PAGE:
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World Photography Day with local film photographer Nathan Kaso

by Emma Sheahan |  | 1 comment


It’s world photography day, and in celebration we shared a cuppa with local film photographer Nathan Kaso and had a chat about all things photography. 


Creative fuel of choice (AKA coffee order)? Black coffee 

Favourite film? Fargo by the Coen Brothers

Favourite camera? His Hasselblad 


Hey Nathan, could you introduce yourself?

I’m a photographer and filmmaker, shooting weddings and personal projects (on the photography side). I do commercial video, and have been working for six or seven years as a wedding videographer. Photography is a hobby turned passion, I mostly started taking pictures of my family when my son was born, which led into photographing other people. 


Photographing on film came through having friends interested in film within the wedding industry. It really helped me to get back into being excited to shoot because my interest was trailing off when it came to taking photos digitally, despite the fact it used to be almost an obsession. I love it more than ever now, I can’t stop taking pictures. Having limitations on anything is good but especially with photography, which is part of the reason I love film so much. 


How long have you been photographing, and how long on film?

I started shooting film about four years ago. I was working in video predominantly and was only taking photos of my kids, not anything professional, but getting into film kind of snowballed everything. It went from taking pictures of my kids to working on other personal projects, like the series Mid Century Suburban.


Can you tell us about your series Mid Century Suburban, how it came about?

I was working from a studio in Brunswick East and I’d drive in each day and drive through Thomastown or Reservoir to get there. Occasionally I’d just stop and take a picture, and then it started becoming more of a thing I’d plan my day around. I spent a year going on walks in search of those mid century old 1960s double brick houses. I took a whole lot of shots in different areas of these homes and one day when I was going through them I was like why do I like these ones so much more? The brick houses around Thomastown area, more than say the ones in the inner north. And I realised it was because all of the houses were so clean and in place. The gardens were perfectly manicured. It’s more of a I’ve grown to love those houses because I’ve photographed them type thing, not an I’ve always loved them and documented them for that reason. So I worked out all the elements I liked and then look for those elements when I go back.


The next step is hopefully to take portraits of the people who live there, which turns out to be a very difficult thing, because the residents are often elderly and are hesitant and confused as to why someone would want to take photos of them. The idea came from a portrait I took of my grandmother who lives in Viewbank and has since the 60s. Her house is mostly original. I took a photo of her sitting in a room in her house and the idea was; this is her home, she’s lived here for sixty years and is the original owner of the house. And when she leaves the house it will completely change.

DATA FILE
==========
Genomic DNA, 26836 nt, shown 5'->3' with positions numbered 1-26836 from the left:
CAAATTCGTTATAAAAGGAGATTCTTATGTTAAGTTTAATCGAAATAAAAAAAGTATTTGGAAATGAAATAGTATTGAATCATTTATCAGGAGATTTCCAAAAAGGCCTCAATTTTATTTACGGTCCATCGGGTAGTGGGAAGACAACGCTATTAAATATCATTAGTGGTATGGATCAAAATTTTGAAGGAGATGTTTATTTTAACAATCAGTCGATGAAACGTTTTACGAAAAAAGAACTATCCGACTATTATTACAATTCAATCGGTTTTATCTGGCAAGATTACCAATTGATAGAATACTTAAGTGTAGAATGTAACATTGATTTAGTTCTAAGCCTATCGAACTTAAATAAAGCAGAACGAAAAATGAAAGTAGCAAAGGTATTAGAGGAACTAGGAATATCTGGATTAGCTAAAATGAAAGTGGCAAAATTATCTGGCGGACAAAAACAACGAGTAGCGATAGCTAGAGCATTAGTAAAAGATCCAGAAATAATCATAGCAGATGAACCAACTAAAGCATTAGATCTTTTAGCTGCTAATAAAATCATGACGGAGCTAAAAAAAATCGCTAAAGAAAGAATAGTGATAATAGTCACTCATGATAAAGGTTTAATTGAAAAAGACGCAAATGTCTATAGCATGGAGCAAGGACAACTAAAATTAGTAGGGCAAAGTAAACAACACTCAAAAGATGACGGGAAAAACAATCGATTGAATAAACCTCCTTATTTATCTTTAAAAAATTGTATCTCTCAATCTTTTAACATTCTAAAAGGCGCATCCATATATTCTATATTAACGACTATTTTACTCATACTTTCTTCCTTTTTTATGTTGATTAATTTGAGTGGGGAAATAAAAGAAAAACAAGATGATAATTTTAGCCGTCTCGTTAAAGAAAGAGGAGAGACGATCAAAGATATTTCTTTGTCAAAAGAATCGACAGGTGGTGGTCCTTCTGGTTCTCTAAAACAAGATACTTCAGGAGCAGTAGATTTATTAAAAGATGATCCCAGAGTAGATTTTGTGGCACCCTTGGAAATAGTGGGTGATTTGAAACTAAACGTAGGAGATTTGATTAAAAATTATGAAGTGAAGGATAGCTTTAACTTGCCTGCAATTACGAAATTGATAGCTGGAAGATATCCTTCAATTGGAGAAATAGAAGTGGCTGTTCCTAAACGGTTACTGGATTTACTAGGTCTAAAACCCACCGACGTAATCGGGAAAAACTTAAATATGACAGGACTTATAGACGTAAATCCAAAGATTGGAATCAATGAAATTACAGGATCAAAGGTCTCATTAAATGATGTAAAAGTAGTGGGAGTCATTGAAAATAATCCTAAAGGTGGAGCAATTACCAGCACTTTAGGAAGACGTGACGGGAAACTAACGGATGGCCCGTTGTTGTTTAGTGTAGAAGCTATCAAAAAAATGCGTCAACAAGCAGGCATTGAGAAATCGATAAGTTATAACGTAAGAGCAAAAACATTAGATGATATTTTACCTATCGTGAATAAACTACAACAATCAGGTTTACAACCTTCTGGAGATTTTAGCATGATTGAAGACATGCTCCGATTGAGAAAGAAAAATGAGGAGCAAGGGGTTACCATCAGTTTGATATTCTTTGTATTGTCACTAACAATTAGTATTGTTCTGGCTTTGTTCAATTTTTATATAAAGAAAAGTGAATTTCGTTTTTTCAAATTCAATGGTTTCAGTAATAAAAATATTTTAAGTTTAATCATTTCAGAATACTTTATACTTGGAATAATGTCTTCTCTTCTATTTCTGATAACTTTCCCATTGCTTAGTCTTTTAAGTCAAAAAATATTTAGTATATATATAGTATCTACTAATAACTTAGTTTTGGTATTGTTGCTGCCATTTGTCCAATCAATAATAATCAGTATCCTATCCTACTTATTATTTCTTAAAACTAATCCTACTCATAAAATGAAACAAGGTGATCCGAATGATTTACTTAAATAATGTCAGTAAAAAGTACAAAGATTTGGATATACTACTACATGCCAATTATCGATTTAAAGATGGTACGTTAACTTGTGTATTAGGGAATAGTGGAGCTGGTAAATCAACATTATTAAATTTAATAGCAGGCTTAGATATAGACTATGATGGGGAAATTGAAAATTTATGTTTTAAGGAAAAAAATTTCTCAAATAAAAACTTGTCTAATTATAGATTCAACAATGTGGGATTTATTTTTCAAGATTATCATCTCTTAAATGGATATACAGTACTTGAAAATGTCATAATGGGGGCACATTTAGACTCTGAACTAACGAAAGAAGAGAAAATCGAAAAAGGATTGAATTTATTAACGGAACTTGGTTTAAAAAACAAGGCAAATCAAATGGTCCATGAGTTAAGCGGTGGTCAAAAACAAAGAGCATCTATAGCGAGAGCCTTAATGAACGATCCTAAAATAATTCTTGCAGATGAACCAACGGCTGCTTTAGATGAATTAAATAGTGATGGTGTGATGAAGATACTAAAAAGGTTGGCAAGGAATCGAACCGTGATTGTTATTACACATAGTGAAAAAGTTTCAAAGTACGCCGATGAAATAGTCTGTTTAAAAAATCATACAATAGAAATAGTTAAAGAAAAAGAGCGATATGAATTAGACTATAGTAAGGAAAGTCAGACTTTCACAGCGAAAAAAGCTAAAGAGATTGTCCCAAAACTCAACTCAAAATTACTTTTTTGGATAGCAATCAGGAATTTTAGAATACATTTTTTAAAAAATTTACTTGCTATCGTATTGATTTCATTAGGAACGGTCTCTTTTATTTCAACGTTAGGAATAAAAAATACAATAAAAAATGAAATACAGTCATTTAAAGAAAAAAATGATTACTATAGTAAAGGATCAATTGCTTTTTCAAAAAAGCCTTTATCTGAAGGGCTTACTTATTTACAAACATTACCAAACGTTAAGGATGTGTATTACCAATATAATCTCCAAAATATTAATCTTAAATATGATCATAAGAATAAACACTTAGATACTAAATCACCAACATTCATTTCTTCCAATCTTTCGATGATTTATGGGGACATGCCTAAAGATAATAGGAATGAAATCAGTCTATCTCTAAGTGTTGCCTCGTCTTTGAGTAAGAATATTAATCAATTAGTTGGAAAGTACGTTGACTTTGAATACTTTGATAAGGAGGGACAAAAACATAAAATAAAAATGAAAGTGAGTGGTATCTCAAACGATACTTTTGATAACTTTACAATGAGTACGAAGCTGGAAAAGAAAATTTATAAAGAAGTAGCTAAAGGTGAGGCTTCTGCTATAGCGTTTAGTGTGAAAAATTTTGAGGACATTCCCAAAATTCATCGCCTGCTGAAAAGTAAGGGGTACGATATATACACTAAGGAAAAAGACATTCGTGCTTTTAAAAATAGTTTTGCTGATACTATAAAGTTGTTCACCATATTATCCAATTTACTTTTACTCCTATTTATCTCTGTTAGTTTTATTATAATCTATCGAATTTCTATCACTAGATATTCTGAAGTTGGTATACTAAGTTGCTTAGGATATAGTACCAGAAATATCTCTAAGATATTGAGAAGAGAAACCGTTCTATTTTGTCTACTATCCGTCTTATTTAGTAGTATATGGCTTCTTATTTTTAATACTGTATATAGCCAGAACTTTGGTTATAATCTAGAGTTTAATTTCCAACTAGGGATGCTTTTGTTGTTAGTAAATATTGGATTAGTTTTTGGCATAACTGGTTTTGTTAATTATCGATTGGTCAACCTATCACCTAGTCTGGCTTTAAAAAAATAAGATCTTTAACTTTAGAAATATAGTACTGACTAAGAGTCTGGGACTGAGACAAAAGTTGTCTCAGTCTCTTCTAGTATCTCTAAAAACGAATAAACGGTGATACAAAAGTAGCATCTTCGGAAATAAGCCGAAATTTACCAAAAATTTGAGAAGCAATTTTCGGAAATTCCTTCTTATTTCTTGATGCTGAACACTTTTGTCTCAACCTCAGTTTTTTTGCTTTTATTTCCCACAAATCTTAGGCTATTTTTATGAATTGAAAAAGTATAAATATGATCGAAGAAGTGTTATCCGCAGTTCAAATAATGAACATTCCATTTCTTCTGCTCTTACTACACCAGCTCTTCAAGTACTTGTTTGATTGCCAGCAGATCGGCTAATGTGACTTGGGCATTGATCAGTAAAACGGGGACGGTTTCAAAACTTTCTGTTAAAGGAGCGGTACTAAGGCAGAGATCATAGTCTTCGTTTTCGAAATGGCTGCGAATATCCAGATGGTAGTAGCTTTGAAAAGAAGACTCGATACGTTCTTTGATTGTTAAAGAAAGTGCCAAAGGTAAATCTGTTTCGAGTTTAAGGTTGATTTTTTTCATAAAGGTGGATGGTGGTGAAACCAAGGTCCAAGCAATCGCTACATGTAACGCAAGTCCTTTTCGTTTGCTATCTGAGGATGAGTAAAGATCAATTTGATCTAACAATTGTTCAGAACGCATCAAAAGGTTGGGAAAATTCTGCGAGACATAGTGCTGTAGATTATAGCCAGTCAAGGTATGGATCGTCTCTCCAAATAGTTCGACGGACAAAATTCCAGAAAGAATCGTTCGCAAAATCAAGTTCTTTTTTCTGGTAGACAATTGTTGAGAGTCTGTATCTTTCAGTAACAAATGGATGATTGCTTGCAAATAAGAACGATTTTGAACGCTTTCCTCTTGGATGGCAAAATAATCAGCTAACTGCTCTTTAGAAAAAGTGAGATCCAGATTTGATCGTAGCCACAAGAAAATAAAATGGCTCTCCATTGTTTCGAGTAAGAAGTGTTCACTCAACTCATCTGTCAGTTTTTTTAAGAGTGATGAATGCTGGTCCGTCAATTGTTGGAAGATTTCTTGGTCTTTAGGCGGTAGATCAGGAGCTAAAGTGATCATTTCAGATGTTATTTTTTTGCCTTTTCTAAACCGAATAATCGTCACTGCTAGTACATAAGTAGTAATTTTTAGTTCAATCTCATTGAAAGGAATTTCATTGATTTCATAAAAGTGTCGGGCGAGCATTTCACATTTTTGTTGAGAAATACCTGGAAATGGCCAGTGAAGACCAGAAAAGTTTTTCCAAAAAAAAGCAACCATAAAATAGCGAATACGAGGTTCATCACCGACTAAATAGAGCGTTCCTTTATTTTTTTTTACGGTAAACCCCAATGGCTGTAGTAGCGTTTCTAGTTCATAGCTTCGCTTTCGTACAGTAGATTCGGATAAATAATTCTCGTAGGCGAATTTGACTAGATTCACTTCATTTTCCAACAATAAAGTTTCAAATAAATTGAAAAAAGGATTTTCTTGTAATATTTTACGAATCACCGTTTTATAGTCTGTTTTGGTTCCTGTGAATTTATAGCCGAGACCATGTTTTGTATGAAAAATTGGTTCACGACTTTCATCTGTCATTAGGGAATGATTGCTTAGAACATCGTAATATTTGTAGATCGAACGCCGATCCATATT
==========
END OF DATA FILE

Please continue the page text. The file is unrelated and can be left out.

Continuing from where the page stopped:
The interesting thing is that a lot of the residents of these houses in areas like Thomastown are the people who built them, a lot of East European and Mediterranean post war migrants, and they’ve lived there and maintained their house beautifully and kept it the exact same for fifty or sixty years. And once they move out they’ll probably get renovated or bulldozed. It was a real working class generation and wasn’t people with lots of money, so they were very proud of their homes and maintained them so well. And today where we renovate things and update them they didn’t, so they’re in immaculate original condition from the fifties or sixties. There’s just something really interesting about that, and important, because many of these resident came at a time when we had a huge migrant intake after the second world war, and these people had a really big role in shaping Australia. But even if they bought the house in 1960 at only twenty they’re now eighty, so in another twenty years time a lot of these houses will be gone, and those suburbs could change hugely. Generally most people now won’t want to live in a house styled like the 60s. I’m still hoping I can find someone interested in being photographed to kick it off. Of course people in these neighbourhoods know their neighbours so once I find one person willing to be photographed I’m sure I can find more. 

What’s your favourite thing about being a photographer?

Actually I did a podcast interview with John Dolan, and I don’t want to steal his line but I feel like I almost have to, because he says “I’m not a photographer, I’m a collector of moments”. And that’s what I love about shooting on film, every time I press the button it feels like I’ve got one, and it’s in there, on an actual thing. That’s what excited me most, knowing I’ve got something, even if it doesn’t work. It’s like you’re filling up a bag. That’s the thing I love the most. 


You can find more of Nathan Kaso's work and reach out to him about being photographed as part of his Mid Century Suburban series via the links below -



more on the Mid Century Suburban series:


Comments (1)

  • Shane on March 09, 2023

    This article is awesome and a good read. I love getting insights into other peoples worlds. Can’t wait for the next one!

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